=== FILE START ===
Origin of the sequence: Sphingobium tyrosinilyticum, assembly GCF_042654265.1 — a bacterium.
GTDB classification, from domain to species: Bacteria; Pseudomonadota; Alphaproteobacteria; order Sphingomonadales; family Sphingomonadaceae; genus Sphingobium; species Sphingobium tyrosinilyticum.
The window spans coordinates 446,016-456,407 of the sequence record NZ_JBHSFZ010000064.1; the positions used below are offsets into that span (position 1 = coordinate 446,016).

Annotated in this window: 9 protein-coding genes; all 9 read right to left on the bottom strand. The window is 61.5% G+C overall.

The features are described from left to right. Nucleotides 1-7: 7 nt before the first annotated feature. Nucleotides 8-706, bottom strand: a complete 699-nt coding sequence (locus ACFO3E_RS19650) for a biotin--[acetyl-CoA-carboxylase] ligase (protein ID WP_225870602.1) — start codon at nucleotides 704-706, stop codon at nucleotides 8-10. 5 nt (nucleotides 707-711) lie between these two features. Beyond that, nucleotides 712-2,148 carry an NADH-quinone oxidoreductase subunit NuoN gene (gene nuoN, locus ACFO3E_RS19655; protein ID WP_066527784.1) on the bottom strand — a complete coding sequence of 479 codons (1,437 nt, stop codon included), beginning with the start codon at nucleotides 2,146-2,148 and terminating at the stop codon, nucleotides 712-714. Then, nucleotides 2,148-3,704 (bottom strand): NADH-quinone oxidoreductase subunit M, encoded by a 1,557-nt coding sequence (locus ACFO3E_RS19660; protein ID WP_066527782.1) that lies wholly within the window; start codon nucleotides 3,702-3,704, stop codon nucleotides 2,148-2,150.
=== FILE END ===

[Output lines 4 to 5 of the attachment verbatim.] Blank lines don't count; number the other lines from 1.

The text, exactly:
Annotated in this window: 9 protein-coding genes; all 9 read right to left on the bottom strand. The window is 61.5% G+C overall.

The features are described from left to right. Nucleotides 1-7: 7 nt before the first annotated feature. Nucleotides 8-706, bottom strand: a complete 699-nt coding sequence (locus ACFO3E_RS19650) for a biotin--[acetyl-CoA-carboxylase] ligase (protein ID WP_225870602.1) — start codon at nucleotides 704-706, stop codon at nucleotides 8-10. 5 nt (nucleotides 707-711) lie between these two features. Beyond that, nucleotides 712-2,148 carry an NADH-quinone oxidoreductase subunit NuoN gene (gene nuoN, locus ACFO3E_RS19655; protein ID WP_066527784.1) on the bottom strand — a complete coding sequence of 479 codons (1,437 nt, stop codon included), beginning with the start codon at nucleotides 2,146-2,148 and terminating at the stop codon, nucleotides 712-714. Then, nucleotides 2,148-3,704 (bottom strand): NADH-quinone oxidoreductase subunit M, encoded by a 1,557-nt coding sequence (locus ACFO3E_RS19660; protein ID WP_066527782.1) that lies wholly within the window; start codon nucleotides 3,702-3,704, stop codon nucleotides 2,148-2,150.